What to consider when co-creating with kids
At Funday Factory, we see co-creation as a way to get as close to target audiences as possible. Co-creation helps us develop age-appropriate digital play experiences by tapping into the target group’s specific needs, competences and idea of what’s fun. In this article, we’ll share our views on co-creating with kids and the benefits to gain from the process.
The power of co-creating with kids
It makes good sense: Having kids design for kids. When developing fun, engaging games and digital experiences, it can be of great value to let kids in on the development process. Being truly creative, surprising, wild and imaginative, kids help us see the world through their eyes which is essential when designing experiences for them.
By having kids as part of the creative development process, it becomes possible to gain a lot of insights that pave the way for new ideas, feature adjustments, vision and concept alterations and anything in between.
“We co-create with kids because we learn in a really fast pace – and it’s also really inspiring to work with them.”CEO, Kristian Bang Nørgaard
What to co-create with kids
A key question that comes to mind when thinking of co-creation is: What is really co-created in a co-creative session with kids? It is not actually the final product – and maybe not a clear product-suggestion at all. Instead, it’s a collection of small ideas, playstyles, patterns and thoughts that can feed into the design process. We want to let the kids contribute to the design, and they do this just as much by letting us in on their thoughts and ideas about the product as they do with concrete game-ideas. In this way, kids become important co-creators of awesome play experiences.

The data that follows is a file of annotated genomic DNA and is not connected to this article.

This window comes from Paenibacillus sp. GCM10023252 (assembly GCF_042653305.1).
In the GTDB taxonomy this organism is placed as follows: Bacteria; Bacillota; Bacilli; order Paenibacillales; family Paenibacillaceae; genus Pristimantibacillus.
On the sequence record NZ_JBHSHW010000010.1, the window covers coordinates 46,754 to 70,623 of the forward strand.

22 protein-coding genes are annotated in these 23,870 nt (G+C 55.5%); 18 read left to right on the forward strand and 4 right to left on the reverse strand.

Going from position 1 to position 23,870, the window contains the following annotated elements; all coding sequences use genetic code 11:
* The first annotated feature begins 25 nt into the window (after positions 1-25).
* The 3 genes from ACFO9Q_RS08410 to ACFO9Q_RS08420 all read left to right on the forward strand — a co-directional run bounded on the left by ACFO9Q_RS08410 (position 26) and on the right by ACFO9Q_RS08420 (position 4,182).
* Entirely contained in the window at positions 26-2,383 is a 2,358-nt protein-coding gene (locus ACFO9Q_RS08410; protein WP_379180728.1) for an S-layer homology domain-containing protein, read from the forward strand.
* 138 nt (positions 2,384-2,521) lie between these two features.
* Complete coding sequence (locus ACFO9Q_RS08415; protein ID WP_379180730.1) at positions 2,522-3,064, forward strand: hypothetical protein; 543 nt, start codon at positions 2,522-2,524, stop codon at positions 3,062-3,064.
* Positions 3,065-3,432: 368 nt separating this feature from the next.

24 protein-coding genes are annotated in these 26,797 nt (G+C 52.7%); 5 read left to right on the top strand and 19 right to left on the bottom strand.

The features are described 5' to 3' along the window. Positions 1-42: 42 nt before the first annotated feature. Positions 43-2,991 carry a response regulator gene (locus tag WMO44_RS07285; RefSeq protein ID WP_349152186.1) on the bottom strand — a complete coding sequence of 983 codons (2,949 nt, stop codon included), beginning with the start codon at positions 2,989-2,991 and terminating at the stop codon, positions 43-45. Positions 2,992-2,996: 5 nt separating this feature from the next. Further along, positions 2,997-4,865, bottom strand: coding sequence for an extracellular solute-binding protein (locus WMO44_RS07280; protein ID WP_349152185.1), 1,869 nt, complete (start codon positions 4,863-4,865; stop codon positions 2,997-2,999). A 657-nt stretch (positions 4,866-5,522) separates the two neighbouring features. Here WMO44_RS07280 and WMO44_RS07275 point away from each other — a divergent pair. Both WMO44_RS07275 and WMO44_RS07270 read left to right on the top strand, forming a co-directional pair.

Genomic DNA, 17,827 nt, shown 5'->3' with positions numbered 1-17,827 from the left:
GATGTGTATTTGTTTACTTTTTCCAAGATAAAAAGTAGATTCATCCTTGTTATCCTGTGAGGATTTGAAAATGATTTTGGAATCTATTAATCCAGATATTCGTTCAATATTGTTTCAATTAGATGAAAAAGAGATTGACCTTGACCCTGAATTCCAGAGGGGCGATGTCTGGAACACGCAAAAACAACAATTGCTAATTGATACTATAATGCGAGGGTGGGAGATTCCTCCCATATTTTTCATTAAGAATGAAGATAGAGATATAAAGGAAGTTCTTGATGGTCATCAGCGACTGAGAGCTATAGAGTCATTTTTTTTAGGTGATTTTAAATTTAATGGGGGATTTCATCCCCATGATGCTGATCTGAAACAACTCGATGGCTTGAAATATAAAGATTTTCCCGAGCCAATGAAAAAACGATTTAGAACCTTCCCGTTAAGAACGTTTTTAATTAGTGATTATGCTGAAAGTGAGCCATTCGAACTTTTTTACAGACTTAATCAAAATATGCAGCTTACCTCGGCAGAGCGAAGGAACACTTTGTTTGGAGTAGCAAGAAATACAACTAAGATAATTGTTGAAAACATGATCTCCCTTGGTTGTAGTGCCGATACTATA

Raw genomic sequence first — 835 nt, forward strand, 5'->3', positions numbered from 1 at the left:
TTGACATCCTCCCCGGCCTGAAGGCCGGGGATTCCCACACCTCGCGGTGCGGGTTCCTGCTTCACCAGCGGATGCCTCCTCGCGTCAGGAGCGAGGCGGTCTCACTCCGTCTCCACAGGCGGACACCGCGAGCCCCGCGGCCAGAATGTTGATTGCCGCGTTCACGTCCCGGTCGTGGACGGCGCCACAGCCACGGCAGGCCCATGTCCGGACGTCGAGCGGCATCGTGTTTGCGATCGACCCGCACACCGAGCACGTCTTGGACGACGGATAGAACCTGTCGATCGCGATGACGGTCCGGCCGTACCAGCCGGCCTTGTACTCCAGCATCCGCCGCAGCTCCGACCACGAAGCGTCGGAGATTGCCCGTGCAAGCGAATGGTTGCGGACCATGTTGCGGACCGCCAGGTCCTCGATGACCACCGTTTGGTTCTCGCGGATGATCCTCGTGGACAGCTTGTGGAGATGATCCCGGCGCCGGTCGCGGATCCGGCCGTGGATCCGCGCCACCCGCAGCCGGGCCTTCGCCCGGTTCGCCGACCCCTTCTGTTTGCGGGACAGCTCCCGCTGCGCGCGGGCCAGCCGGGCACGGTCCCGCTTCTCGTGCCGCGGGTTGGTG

How to co-create with kids
Kids are creative on a whole other level than grown-ups. They have an extremely honest relation to their wants and needs, and they will gladly contribute – if it’s fun. When co-creating with kids, we want access to their creative and unlimited way of thinking, and funnily enough we find that the best way to do so is by setting up structures and providing the kids with technical insights on what’s actually doable.
However, it’s important to remember that kids aren’t programmers or game-designers, and they can have a hard time grasping the more technical aspects behind digital content. That’s why it can be tricky to incorporate kids co-creatively in the actual digital production phase.
So - to gain the most from co-creating with kids, you should let them in on the concept phase where you can benefit from their ideas, desires, play patterns, dislikes and much more. The goal is thus to co-create on game concepts and to elaborate on insights of the product’s applicability and limits in play sessions.
When a product moves into pre-production, kids can still play an important role in influencing the final product - but here, they’ll test prototypes and help fine tune the experience.
3 practical tips on co-creating with kids
One thing is being clear about when in the overall process co-creation with kids makes the most sense. Another is how to actually do it. Our Strategy & Insights Manager, Tatiana Lyng, brings three key tips on how to co-create with kids.
”Set the scene and rules so that it’s easy for the kids to let go of their fantasy in open-ended play”Strategy & Insights Manager, Tatiana Lyng Pedersen
First of all, it is important that the kids feel safe. To feel safe means that they are given comfortable room to explore their thoughts, desires and ideas.
Secondly, it is important to make the kids feel like co-creators - and not just users or guinea pigs. To do this, Tatiana shares a very easy trick: Give the kids name tags with ‘designer’ written on them, and it’ll instantly make them feel more important to the design process.
As the final third, Tatiana emphasises that it is highly important to be well prepared. Make sure that the scene is set and the rules are clear - so the kids can unfold their fantasies and imagination in open-ended play.
And in any co-creation session, it’s important to gain the most by taking notes, observing the kids without interfering or influencing the experience too much - and to give feedback and guidance when needed. We believe that if you manage to do so, you’ll get a pure and unspoiled picture of how your digital experience or design vision can be transformed into a final product that works in the hands of the target group.